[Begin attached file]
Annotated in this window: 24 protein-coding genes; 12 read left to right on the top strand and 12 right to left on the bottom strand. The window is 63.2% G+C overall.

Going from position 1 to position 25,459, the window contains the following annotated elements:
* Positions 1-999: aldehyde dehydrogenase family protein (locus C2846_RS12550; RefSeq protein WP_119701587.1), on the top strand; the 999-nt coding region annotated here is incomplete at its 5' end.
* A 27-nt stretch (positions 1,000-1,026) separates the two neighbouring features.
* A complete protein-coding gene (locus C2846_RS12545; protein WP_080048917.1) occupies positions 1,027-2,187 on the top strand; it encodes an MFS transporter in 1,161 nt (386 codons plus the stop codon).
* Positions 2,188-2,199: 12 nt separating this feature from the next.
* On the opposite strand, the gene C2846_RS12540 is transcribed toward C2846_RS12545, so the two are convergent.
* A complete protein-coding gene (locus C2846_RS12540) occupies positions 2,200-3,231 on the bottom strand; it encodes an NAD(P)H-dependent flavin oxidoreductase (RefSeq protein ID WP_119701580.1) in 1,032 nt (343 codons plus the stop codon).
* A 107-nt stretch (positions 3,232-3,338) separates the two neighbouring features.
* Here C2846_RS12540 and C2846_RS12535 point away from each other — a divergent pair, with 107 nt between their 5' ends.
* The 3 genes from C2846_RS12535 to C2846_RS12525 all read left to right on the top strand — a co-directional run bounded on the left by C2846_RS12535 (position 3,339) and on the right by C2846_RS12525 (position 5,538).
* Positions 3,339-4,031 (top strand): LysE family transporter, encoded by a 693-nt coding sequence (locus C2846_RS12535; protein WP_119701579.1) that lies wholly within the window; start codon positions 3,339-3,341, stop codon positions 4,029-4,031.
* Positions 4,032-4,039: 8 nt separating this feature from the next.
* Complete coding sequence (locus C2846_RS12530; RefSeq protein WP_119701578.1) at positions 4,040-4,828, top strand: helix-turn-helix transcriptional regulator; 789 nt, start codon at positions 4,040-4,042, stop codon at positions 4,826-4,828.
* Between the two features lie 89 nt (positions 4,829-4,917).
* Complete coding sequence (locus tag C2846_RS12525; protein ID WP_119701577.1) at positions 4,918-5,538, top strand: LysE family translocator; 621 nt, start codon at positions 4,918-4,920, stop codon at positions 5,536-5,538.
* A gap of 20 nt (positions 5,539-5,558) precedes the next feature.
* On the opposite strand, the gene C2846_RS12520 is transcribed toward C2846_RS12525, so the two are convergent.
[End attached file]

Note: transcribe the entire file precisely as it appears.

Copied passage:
Annotated in this window: 24 protein-coding genes; 12 read left to right on the top strand and 12 right to left on the bottom strand. The window is 63.2% G+C overall.

Going from position 1 to position 25,459, the window contains the following annotated elements:
* Positions 1-999: aldehyde dehydrogenase family protein (locus C2846_RS12550; RefSeq protein WP_119701587.1), on the top strand; the 999-nt coding region annotated here is incomplete at its 5' end.
* A 27-nt stretch (positions 1,000-1,026) separates the two neighbouring features.
* A complete protein-coding gene (locus C2846_RS12545; protein WP_080048917.1) occupies positions 1,027-2,187 on the top strand; it encodes an MFS transporter in 1,161 nt (386 codons plus the stop codon).
* Positions 2,188-2,199: 12 nt separating this feature from the next.
* On the opposite strand, the gene C2846_RS12540 is transcribed toward C2846_RS12545, so the two are convergent.
* A complete protein-coding gene (locus C2846_RS12540) occupies positions 2,200-3,231 on the bottom strand; it encodes an NAD(P)H-dependent flavin oxidoreductase (RefSeq protein ID WP_119701580.1) in 1,032 nt (343 codons plus the stop codon).
* A 107-nt stretch (positions 3,232-3,338) separates the two neighbouring features.
* Here C2846_RS12540 and C2846_RS12535 point away from each other — a divergent pair, with 107 nt between their 5' ends.
* The 3 genes from C2846_RS12535 to C2846_RS12525 all read left to right on the top strand — a co-directional run bounded on the left by C2846_RS12535 (position 3,339) and on the right by C2846_RS12525 (position 5,538).
* Positions 3,339-4,031 (top strand): LysE family transporter, encoded by a 693-nt coding sequence (locus C2846_RS12535; protein WP_119701579.1) that lies wholly within the window; start codon positions 3,339-3,341, stop codon positions 4,029-4,031.
* Positions 4,032-4,039: 8 nt separating this feature from the next.
* Complete coding sequence (locus C2846_RS12530; RefSeq protein WP_119701578.1) at positions 4,040-4,828, top strand: helix-turn-helix transcriptional regulator; 789 nt, start codon at positions 4,040-4,042, stop codon at positions 4,826-4,828.
* Between the two features lie 89 nt (positions 4,829-4,917).
* Complete coding sequence (locus tag C2846_RS12525; protein ID WP_119701577.1) at positions 4,918-5,538, top strand: LysE family translocator; 621 nt, start codon at positions 4,918-4,920, stop codon at positions 5,536-5,538.
* A gap of 20 nt (positions 5,539-5,558) precedes the next feature.
* On the opposite strand, the gene C2846_RS12520 is transcribed toward C2846_RS12525, so the two are convergent.